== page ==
I'm running Windows 7 x64 on my laptop (MacBook Pro 15") with 8 GB RAM. I have an SSD (128 GB) for storage, and as such every GB of space is pretty precious.

So, I recently noticed that the page file is taking up a full 8 GB of disk space - the same size as the physical RAM. I was wondering, is this truely necessary? I'm hesitant to completely disable the page file, but perhaps I could at least reduce it in size dramatically? Or maybe disabling it entirely would be preferable even?

  • 1
    Disabling it runs a small chance of crashing your computer. There are a couple benchmarks out there dealing with this. One specific benchmark had a 8GB/noPageFile computer that kept crashing on one test. – surfasb Jul 16 '11 at 19:45

How much page file you need is tricky. It is not only for storing stuff that gets kicked out of RAM but it also determines how much Virtual Memory Windows has. Virtual Memory usage can be really high even for processes which use relatively small amounts of actual memory.

I would not recommend turning off the page file. There are some things that make use of the page file outside of the normal memory related uses. Memory dumps during blue screens are done to the page file, for example.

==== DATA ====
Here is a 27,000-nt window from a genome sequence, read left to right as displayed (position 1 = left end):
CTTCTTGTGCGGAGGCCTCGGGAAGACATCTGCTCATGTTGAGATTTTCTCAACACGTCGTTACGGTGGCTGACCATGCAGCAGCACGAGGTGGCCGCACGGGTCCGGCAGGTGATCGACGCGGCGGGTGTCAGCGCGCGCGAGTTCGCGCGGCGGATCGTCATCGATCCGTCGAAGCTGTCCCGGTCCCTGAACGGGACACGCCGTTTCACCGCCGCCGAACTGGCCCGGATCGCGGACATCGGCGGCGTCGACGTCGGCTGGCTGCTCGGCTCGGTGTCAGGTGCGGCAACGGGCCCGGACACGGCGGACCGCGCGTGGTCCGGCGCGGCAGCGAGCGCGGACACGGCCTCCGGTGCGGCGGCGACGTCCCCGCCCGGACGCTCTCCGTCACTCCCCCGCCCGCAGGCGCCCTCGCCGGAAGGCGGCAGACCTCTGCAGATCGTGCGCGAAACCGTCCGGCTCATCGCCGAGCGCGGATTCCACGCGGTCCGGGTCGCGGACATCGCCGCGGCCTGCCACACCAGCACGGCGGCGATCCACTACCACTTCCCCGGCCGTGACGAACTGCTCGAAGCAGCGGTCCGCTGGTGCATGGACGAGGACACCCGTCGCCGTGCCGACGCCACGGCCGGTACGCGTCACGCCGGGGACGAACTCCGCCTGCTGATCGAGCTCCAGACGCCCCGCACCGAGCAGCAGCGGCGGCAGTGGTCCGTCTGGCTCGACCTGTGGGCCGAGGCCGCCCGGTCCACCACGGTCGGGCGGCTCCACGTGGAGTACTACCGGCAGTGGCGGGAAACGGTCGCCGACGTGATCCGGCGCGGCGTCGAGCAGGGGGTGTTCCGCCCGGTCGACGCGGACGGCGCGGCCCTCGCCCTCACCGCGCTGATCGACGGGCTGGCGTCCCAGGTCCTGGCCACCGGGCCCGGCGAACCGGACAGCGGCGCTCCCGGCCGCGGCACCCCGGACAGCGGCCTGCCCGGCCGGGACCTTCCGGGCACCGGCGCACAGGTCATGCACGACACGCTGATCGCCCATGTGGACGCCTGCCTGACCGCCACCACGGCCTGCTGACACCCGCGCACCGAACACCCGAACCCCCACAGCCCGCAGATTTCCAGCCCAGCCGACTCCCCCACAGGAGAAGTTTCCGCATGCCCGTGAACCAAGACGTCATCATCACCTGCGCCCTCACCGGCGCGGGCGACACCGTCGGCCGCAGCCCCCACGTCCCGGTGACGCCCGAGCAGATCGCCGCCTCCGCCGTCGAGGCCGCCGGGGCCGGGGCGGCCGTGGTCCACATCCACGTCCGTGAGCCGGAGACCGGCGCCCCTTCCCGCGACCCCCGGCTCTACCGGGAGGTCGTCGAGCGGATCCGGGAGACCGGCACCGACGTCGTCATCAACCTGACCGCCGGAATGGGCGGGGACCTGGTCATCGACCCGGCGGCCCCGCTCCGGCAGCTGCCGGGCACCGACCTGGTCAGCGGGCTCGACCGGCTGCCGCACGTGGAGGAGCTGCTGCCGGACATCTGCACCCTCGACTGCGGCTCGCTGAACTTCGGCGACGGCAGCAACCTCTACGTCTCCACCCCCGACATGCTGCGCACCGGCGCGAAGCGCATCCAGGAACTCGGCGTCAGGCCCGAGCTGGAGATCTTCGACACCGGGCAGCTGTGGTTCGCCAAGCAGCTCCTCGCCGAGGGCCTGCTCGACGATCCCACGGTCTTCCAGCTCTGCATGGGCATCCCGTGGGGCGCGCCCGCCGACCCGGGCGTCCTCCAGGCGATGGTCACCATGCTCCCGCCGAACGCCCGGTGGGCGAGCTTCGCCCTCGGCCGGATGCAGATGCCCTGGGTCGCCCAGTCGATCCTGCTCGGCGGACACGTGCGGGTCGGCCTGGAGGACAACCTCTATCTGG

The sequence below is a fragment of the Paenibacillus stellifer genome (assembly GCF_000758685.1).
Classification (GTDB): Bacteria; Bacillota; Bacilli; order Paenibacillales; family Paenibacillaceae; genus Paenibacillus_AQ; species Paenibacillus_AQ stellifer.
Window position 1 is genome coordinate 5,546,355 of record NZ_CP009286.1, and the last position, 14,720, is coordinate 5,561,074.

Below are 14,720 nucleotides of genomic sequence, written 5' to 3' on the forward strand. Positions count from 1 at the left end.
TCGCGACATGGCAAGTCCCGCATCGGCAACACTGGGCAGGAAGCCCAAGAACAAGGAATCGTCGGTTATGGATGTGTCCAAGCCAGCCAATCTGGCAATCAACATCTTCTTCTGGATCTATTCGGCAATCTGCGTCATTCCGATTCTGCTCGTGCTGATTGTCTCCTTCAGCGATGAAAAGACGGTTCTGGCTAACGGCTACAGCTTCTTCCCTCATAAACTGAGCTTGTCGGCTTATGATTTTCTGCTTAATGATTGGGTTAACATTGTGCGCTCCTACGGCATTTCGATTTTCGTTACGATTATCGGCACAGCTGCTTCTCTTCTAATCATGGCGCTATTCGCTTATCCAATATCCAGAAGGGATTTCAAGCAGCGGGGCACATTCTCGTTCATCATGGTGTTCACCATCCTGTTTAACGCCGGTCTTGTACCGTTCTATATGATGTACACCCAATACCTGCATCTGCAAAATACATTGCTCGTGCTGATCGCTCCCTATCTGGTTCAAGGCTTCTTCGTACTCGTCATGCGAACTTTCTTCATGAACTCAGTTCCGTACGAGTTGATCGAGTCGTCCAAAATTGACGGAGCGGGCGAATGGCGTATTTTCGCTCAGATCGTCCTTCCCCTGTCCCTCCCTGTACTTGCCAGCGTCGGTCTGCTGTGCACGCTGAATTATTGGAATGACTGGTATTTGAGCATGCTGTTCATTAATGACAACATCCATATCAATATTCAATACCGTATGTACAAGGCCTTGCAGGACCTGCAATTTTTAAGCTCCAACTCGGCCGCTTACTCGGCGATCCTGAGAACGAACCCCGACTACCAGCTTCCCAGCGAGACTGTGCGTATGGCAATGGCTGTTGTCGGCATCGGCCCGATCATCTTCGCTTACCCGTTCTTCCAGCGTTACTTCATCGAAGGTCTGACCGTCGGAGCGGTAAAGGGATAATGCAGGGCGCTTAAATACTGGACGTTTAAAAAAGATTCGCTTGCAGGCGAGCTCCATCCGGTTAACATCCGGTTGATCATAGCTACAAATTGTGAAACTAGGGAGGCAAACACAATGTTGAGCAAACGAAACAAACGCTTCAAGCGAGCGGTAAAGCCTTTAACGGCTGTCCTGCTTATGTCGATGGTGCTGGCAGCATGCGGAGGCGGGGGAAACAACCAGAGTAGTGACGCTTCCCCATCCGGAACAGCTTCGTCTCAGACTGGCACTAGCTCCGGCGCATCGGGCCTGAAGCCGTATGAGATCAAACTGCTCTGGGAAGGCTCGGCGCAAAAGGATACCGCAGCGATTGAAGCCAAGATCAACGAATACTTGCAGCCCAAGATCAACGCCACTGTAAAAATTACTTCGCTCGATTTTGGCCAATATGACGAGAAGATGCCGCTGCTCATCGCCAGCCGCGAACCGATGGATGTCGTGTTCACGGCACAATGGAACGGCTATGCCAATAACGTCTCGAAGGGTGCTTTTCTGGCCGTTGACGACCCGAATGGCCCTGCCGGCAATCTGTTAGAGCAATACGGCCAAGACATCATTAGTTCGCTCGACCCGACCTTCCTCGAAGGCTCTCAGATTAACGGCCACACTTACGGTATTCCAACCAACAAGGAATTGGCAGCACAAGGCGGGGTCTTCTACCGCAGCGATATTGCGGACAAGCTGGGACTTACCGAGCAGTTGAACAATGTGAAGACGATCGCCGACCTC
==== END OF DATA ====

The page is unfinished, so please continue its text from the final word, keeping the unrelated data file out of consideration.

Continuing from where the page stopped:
There is an elegant solution to this problem though. Windows allows you to set a custom range for the page file. You can set the initial size as something small, like 512MB, and the max size to 8193MB. This way the page file will start out at 512MB, and remain at 512MB, unless Windows needs more. If Windows needs more it will grow the page file as needed, up to the limit of 8193MB. The page file will be reset back to 512MB next time you reboot.

Growing of the page file does cause it to be fragmented. This could cause performance problem on a hard drive, but with an SSD it is not a problem.

  • 1
    Turning the pagefile off has a small chance of crashing your computer. I'm not a fan of dynamic size pagefiles myself, but this is a good solution. My solution would be to just make the pagefile smaller. At minimum I would recommend 2GB. – surfasb Jul 16 '11 at 19:43
  • 1
    Windows Thin PC has pagefile disabled by default, I guess Microsoft thinks it is OK also....microsoft.com/windows/enterprise/solutions/virtualization/… – Moab Jul 16 '11 at 19:48
  • This sounds like a good suggestion. Thanks for the reply. I'm a bit worried about BSOD though. Shouldn't Windows warn me, really? If I have 8GB physical RAM and say 2GB (min.) dynamic RAM would that do me good probably? – Noldorin Jul 16 '11 at 20:39
  • Crashes is only a risk of you disable the page file entirely. Just having a dynamic page file won't cause any problems. By default Windows has a dynamic page file, it just starts out really big. Even a small page file won't cause you any problems as long as it can grow. – Mr Alpha Jul 16 '11 at 21:07

Your Answer

By clicking “Post Your Answer”, you agree to our terms of service, privacy policy and cookie policy

Not the answer you're looking for? Browse other questions tagged or ask your own question.